At the borders of Qing imperial cartography
Qing China’s Kangxi (1661–1722), Yongzheng (1722–1735), and Qianlong (1735–1796) emperors each produced large atlases of the empire they ruled, entitled Huangyu quan(lan) tu 皇輿全（覽）圖 [Overview Maps of Imperial Territories]. Different editions were produced during each of these reigns, some in the form of atlases, some in the form of large multi-sheet maps.
Maps without borders?
The Kangxi atlas covers Qing controlled territories and adjacent tributary lands such as Korea and Tibet. To this, the Yongzheng map (see QingMaps.org) adds all of the Russian Empire up to Riga and Asia Minor, whereas the Qianlong map expands this scope even further to include the northern subcontinent and the Arabian Peninsula. This raises the question of how the Qing depicted its borders on these “Overview Maps of Imperial Territories”.
A quick look shows that no borders are depicted in the north, including in areas where the successive maps expanded their scope; there is no trace of a border between the Qing and Russian empires, for example, despite the existence of two border treaties, Nerchinsk (1689) and Kyakhta (1727). Another example is the apparent absence of the Qing–Korean border. In contrast, in the southwest of Qing territories, dotted lines trace the border that Yunnan province shared with what is now Myanmar, Laos, and Vietnam. Similarly, although only on the Kangxi and Yongzheng maps, dotted lines surround unmapped blank pockets in Guizhou province that constituted tribal lands. Thus, it seems external borders in the southwest are clearly indicated, whereas legally confirmed borders in the north and northwest did not find their way onto these large multi-sheet maps. How can we explain this paradox?
Space versus territory
A closer look reveals that borders internal to the Qing are emphasized and exaggerated. One such border is the Willow Palisade, long since in disrepair by the time these atlases were produced, which separated Mongols from Manchus and runs from the Great Wall northeast of Beijing all the way around Mukden (Shenyang) and Kirin Hoton (Jilin), with one stretch branching off towards the (undepicted) border with Korea. On the other hand, there is the Great Wall itself, most of it built as a defensive structure during the late Ming precisely in order to keep the Manchu at bay. Like the Willow Palisade, this border is greatly exaggerated, giving the false impression that it formed one uninterrupted and uniform wall from east to west (fig.2). With this, Qing court maps stress one of the hallmarks of Qing rule: the separate administration, territorially defined, of Manchu, Mongols, and Han (later also including the Tibetans and the mostly Muslim population in the ‘western regions’ xiyu 西域).
Fig. 2: 1719 copperplate version of the Kangxi-era multi-sheet map. Borders highlighted in print and in colour include the Willow Palisade (centre, in green); and the Great Wall (bottom left, in yellow). Although colour was also applied to highlight the border between Qing and Korean lands (bottom right, in brown), this border is not indicated on the print itself. About 40-64 cm. Royal Library of Belgium, LP VB 11.283 E (2), fol. 10.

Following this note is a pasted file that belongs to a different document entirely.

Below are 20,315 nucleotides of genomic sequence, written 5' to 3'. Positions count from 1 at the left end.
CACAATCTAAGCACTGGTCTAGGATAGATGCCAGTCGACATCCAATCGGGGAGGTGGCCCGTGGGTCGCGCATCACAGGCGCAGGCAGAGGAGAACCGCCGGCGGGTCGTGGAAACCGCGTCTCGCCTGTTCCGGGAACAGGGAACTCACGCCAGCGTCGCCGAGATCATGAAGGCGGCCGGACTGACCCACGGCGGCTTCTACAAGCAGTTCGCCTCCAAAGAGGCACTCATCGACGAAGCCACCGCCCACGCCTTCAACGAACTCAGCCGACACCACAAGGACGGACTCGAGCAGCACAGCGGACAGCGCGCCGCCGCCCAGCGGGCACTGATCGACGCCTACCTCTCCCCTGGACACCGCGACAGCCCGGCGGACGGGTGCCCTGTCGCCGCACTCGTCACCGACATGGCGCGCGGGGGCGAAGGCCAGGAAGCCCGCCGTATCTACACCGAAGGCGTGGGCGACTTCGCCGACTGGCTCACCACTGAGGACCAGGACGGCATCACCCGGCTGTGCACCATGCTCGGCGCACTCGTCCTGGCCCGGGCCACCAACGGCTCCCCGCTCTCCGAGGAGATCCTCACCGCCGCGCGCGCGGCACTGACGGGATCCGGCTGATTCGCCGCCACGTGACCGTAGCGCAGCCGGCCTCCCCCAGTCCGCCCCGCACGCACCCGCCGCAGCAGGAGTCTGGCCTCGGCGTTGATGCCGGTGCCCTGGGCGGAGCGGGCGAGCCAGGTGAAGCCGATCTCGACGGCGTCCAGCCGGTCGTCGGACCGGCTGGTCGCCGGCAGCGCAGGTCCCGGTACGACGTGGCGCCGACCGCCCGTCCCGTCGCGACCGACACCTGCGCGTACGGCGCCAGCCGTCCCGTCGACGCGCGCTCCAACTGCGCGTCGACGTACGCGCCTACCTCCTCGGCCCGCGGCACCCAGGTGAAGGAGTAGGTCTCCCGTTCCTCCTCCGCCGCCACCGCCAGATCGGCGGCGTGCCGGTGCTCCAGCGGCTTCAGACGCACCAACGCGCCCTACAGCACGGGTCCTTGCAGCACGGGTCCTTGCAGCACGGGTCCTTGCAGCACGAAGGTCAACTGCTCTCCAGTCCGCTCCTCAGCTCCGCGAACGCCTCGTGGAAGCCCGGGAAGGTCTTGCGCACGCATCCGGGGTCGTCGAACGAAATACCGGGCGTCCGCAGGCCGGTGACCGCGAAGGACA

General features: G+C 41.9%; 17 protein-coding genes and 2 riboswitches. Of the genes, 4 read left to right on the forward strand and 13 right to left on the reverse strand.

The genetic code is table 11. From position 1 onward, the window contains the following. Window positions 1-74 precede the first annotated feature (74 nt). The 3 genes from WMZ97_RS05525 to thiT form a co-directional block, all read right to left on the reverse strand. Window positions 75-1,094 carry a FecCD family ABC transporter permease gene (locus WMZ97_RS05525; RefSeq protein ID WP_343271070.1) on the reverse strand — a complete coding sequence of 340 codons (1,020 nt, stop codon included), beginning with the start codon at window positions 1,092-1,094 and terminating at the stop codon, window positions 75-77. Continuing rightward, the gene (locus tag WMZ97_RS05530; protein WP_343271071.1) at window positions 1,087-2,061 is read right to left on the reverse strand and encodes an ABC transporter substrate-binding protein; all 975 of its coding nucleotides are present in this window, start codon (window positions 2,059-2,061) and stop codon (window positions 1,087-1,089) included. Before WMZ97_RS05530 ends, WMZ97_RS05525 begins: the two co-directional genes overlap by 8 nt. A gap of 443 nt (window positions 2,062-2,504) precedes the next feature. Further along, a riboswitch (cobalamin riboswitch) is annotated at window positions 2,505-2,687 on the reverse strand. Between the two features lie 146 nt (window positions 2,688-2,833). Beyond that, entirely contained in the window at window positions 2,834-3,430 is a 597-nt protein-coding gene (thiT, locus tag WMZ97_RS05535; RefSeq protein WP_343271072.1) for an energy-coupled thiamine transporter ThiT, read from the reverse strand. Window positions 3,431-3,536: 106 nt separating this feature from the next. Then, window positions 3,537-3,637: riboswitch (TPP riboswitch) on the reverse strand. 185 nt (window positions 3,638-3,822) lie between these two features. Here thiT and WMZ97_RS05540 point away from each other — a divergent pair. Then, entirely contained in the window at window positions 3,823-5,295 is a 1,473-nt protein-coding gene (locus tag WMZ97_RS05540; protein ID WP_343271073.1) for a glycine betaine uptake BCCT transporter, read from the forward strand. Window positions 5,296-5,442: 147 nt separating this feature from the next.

The absence of legally defined external borders combined with a strong emphasis on internal borders can be understood by considering the difference between imperial territory and its prerequisite, imperial space. Taken as a whole, these maps communicate Qing space and therefore leave open the possibility of further expansion and conquest, particularly in the direction of the court’s northwest-oriented gaze. On the other hand, it was imperative for this minority-ruled empire to distinguish between the Manchu, Mongol and Han territories it effectively controlled. Beyond this, Tibetan and Korean tributary lands were also covered under the imperial umbrella, but these lands are mostly separated by river systems so that no border needed to be drawn. In the southwest, where the dotted line delineates Yunnan, we are in fact also dealing with an internal border of sorts, separating the province from more tributary lands (left blank in this case). The fact that provinces are also separated by a dotted line where no natural border is present confirms this thesis.
In short, whereas these court maps as a whole communicate a universal and therefore a theoretically borderless imperial space, they clearly distinguish among the imperial territories, including tributary states that made up and defined the Qing order. In other words, it is not at the edge but at the very center of these maps that we find ourselves at the borders of Qing cartography.
Mario Cams is Assistant Professor at the Department of History, University of Macau firstname.lastname@example.org